Join us for the launch of Damian Tambini’s new book, Media Freedom, where we'll be joined by media experts to discuss media freedom and international human rights law standards in media governance today.
The contentious role of social media in recent elections and referendums has brought to the fore once again the fundamental question of media freedom and the extent to which, and the way in which, the media should be regulated in a modern democratic society. In Media Freedom, Dr Damian Tambini surveys the history of media in the US, the UK and Europe in order to develop a new theory of media freedom that is capable of resolving current controversies about how best to regulate the media, including the internet and social media. Tambini argues that democratic regulation of the media must build upon - and learn from - the long history of accommodation between the press, broadcasting, the state and corporate power. By attending to this history, we can see that media freedom is not absolute but rather conditional, taking the form of a social contract of privileges and connected duties.
Meet our speakers and chair
David Kaye (@davidakaye) is a clinical professor of law at the University of California, Irvine, and the former United Nations Special Rapporteur on the promotion and protection of the right to freedom of opinion and expression (2014-2020). His 2019 book, Speech Police: The Global Struggle to Govern the Internet, explores the ways in which companies, governments and activists struggle to define the rules for online expression.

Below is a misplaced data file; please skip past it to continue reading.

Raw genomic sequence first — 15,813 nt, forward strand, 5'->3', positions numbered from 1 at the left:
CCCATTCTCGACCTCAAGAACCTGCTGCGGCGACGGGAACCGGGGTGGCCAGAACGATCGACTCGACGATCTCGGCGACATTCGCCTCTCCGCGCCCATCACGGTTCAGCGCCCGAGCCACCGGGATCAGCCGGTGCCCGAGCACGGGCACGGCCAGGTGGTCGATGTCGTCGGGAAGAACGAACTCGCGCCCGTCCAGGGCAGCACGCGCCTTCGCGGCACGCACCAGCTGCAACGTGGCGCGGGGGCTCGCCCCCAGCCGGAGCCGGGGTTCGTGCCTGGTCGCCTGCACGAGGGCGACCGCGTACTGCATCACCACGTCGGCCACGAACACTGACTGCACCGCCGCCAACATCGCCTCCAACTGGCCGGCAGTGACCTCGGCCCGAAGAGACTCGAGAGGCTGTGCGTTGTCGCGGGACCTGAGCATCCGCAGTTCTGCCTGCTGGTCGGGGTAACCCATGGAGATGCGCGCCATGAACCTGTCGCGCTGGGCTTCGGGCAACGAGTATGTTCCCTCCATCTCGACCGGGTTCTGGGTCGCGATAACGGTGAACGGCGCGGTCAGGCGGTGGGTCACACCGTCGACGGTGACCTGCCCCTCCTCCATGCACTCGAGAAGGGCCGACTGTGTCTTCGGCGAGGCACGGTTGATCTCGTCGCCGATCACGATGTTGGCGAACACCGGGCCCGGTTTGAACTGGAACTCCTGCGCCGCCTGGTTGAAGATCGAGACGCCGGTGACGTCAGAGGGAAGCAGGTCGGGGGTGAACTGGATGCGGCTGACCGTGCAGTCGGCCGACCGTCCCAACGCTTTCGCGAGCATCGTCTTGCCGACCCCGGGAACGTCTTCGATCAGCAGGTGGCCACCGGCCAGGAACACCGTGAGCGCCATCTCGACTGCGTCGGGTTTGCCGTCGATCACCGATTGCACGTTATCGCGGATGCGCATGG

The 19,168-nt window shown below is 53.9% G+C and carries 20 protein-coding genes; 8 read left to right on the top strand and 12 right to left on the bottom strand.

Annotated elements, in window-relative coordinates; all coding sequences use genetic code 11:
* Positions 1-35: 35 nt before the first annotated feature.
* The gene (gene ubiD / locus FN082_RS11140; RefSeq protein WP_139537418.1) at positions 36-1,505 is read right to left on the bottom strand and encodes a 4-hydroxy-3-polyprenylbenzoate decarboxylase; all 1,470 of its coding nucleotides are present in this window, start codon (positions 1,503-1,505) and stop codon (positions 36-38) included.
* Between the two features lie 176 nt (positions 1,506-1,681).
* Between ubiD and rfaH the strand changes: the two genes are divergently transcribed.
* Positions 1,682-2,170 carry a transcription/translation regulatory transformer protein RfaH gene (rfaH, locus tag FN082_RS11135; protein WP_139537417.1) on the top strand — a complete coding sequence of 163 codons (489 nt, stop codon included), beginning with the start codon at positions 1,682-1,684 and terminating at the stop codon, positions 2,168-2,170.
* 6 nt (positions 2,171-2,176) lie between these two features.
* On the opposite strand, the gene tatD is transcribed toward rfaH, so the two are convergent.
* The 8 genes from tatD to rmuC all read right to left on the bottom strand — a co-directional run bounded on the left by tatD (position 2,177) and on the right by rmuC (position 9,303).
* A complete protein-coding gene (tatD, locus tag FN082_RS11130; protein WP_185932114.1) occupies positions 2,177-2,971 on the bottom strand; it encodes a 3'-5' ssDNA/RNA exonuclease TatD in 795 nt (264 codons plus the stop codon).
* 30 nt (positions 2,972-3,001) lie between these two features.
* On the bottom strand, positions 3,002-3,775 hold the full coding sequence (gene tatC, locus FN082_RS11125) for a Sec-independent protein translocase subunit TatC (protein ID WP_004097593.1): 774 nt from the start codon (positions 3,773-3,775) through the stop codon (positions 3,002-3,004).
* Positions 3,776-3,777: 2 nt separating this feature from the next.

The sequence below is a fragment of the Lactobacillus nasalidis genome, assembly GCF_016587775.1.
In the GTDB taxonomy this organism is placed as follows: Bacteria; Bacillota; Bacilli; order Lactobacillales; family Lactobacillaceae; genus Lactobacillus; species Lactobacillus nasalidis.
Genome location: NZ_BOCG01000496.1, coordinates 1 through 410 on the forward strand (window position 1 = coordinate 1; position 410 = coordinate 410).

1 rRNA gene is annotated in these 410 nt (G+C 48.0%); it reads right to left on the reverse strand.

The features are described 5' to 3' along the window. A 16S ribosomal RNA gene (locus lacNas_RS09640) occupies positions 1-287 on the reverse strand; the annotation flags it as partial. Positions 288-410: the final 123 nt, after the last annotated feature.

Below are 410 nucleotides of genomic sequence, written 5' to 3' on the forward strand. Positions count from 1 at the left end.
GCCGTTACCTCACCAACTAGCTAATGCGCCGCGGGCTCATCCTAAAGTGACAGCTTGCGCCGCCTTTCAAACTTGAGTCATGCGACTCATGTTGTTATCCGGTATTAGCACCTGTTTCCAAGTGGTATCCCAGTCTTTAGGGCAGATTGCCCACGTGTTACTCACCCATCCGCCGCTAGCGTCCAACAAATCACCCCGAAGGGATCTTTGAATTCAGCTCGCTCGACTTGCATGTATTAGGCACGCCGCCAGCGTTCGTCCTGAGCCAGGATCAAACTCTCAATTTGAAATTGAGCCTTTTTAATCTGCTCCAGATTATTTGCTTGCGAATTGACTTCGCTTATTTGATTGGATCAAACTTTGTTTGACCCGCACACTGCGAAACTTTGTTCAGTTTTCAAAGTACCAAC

Alan Rusbridger (@arusbridger) was Editor in Chief of the Guardian from 1995-2015. He is currently Principal of Lady Margaret Hall, Oxford, and Chair of the Reuters Institute for the Study of Journalism. During his time at the Guardian, both he and the paper won numerous awards, including the 2014 Pulitzter Prize for Public Service Journalism. His memoir of journalism and its future, Breaking News, was published in 2018, and his latest book, News and How to Use it, was published in 2020.
Jean Seaton is Professor of Media History at the University of Westminster, an Official Historian of the BBC and Director of the Orwell Foundation. She is the author of Carnage and the Media: the Making and Breaking of News about Violence, Power Without Responsibility: the Press and Broadcasting in Britain and Pinkoes and Traitors: the BBC and the nation 1974-1987. She has written and broadcasted widely on the history and role of the media and historical, political and cultural matters.
Damian Tambini (@damiantambini) is Distinguished Policy Fellow and Associate Professor at the Department of Media and Communications at LSE. He is an expert in media and communications regulation and policy, and active in policymaking and academic research. Dr Tambini is frequently called to give evidence to parliamentary committees and provide formal and informal policy advice to government and served on the Communications Consumer Panel, a non-executive role at the communications regulator Ofcom.
Lee Edwards (@leemoya) is Professor of Strategic Communications and Public Engagement in the Department of Media and Communications at LSE, where she also serves as Director of Graduate Studies and Programme Director for the MSc Strategic Communications.
More about this event
The Department of Media and Communications (@MediaLSE) is a world-leading centre for education and research in communication and media studies at the heart of LSE’s academic community in central London. The Department is ranked #1 in the UK and #3 globally in the field of media and communications (2021 QS World University Rankings).
You can order the book, Media Freedom, (UK delivery only) from our official LSE Events independent book shop, Pages of Hackney.
This event forms part of LSE’s Shaping the Post-COVID World initiative, a series imagining what the world could look like after the crisis, and how we get there.
Twitter Hashtag for this event: #LSEMediaFreedom